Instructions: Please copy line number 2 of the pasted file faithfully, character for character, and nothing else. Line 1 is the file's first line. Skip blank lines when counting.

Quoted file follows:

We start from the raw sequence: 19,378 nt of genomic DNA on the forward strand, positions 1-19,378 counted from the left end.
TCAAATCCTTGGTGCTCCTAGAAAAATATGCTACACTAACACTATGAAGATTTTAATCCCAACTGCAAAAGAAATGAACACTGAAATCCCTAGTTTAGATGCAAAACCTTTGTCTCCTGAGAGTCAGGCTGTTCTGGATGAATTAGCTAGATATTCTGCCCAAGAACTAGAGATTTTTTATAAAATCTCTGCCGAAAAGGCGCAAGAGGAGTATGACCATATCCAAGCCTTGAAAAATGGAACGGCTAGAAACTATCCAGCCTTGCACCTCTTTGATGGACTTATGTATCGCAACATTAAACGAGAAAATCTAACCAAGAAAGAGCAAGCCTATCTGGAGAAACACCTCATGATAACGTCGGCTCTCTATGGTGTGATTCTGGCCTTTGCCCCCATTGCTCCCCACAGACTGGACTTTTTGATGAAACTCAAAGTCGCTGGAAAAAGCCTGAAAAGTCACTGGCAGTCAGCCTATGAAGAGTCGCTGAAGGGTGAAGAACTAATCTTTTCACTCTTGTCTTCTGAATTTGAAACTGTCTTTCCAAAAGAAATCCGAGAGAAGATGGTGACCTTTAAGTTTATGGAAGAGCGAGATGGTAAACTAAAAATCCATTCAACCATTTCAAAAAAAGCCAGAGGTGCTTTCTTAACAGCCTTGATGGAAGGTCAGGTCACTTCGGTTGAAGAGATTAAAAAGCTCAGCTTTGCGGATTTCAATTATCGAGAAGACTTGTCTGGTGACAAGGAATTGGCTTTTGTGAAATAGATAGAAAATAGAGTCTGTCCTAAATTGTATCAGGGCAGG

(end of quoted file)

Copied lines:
TCAAATCCTTGGTGCTCCTAGAAAAATATGCTACACTAACACTATGAAGATTTTAATCCCAACTGCAAAAGAAATGAACACTGAAATCCCTAGTTTAGATGCAAAACCTTTGTCTCCTGAGAGTCAGGCTGTTCTGGATGAATTAGCTAGATATTCTGCCCAAGAACTAGAGATTTTTTATAAAATCTCTGCCGAAAAGGCGCAAGAGGAGTATGACCATATCCAAGCCTTGAAAAATGGAACGGCTAGAAACTATCCAGCCTTGCACCTCTTTGATGGACTTATGTATCGCAACATTAAACGAGAAAATCTAACCAAGAAAGAGCAAGCCTATCTGGAGAAACACCTCATGATAACGTCGGCTCTCTATGGTGTGATTCTGGCCTTTGCCCCCATTGCTCCCCACAGACTGGACTTTTTGATGAAACTCAAAGTCGCTGGAAAAAGCCTGAAAAGTCACTGGCAGTCAGCCTATGAAGAGTCGCTGAAGGGTGAAGAACTAATCTTTTCACTCTTGTCTTCTGAATTTGAAACTGTCTTTCCAAAAGAAATCCGAGAGAAGATGGTGACCTTTAAGTTTATGGAAGAGCGAGATGGTAAACTAAAAATCCATTCAACCATTTCAAAAAAAGCCAGAGGTGCTTTCTTAACAGCCTTGATGGAAGGTCAGGTCACTTCGGTTGAAGAGATTAAAAAGCTCAGCTTTGCGGATTTCAATTATCGAGAAGACTTGTCTGGTGACAAGGAATTGGCTTTTGTGAAATAGATAGAAAATAGAGTCTGTCCTAAATTGTATCAGGGCAGG